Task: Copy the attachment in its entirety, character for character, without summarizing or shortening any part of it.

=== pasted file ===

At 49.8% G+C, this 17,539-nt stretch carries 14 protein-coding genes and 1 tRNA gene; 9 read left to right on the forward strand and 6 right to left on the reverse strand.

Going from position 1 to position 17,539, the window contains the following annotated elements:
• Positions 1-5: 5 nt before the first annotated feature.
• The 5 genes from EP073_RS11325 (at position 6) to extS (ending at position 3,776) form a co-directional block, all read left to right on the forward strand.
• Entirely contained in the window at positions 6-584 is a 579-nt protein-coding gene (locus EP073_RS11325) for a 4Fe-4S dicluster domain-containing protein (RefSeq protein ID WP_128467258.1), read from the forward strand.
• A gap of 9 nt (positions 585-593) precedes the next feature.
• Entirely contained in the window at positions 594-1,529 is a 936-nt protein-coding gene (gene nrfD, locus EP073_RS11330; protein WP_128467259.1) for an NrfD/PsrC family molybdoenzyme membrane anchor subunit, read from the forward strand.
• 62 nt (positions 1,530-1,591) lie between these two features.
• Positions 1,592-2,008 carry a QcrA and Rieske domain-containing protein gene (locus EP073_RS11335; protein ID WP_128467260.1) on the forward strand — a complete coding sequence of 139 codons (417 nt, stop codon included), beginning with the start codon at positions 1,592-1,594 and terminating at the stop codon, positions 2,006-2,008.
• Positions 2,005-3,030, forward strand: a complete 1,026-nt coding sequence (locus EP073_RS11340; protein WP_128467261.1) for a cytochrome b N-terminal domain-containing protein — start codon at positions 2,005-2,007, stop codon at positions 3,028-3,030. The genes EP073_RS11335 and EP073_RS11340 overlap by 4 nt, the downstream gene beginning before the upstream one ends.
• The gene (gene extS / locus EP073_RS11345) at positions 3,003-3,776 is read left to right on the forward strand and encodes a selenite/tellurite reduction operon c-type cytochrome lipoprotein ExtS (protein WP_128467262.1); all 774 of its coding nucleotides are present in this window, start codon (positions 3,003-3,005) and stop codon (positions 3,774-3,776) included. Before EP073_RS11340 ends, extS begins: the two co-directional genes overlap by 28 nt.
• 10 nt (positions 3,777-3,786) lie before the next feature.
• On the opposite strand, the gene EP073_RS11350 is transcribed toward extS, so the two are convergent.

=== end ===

At 49.8% G+C, this 17,539-nt stretch carries 14 protein-coding genes and 1 tRNA gene; 9 read left to right on the forward strand and 6 right to left on the reverse strand.

Going from position 1 to position 17,539, the window contains the following annotated elements:
• Positions 1-5: 5 nt before the first annotated feature.
• The 5 genes from EP073_RS11325 (at position 6) to extS (ending at position 3,776) form a co-directional block, all read left to right on the forward strand.
• Entirely contained in the window at positions 6-584 is a 579-nt protein-coding gene (locus EP073_RS11325) for a 4Fe-4S dicluster domain-containing protein (RefSeq protein ID WP_128467258.1), read from the forward strand.
• A gap of 9 nt (positions 585-593) precedes the next feature.
• Entirely contained in the window at positions 594-1,529 is a 936-nt protein-coding gene (gene nrfD, locus EP073_RS11330; protein WP_128467259.1) for an NrfD/PsrC family molybdoenzyme membrane anchor subunit, read from the forward strand.
• 62 nt (positions 1,530-1,591) lie between these two features.
• Positions 1,592-2,008 carry a QcrA and Rieske domain-containing protein gene (locus EP073_RS11335; protein ID WP_128467260.1) on the forward strand — a complete coding sequence of 139 codons (417 nt, stop codon included), beginning with the start codon at positions 1,592-1,594 and terminating at the stop codon, positions 2,006-2,008.
• Positions 2,005-3,030, forward strand: a complete 1,026-nt coding sequence (locus EP073_RS11340; protein WP_128467261.1) for a cytochrome b N-terminal domain-containing protein — start codon at positions 2,005-2,007, stop codon at positions 3,028-3,030. The genes EP073_RS11335 and EP073_RS11340 overlap by 4 nt, the downstream gene beginning before the upstream one ends.
• The gene (gene extS / locus EP073_RS11345) at positions 3,003-3,776 is read left to right on the forward strand and encodes a selenite/tellurite reduction operon c-type cytochrome lipoprotein ExtS (protein WP_128467262.1); all 774 of its coding nucleotides are present in this window, start codon (positions 3,003-3,005) and stop codon (positions 3,774-3,776) included. Before EP073_RS11340 ends, extS begins: the two co-directional genes overlap by 28 nt.
• 10 nt (positions 3,777-3,786) lie before the next feature.
• On the opposite strand, the gene EP073_RS11350 is transcribed toward extS, so the two are convergent.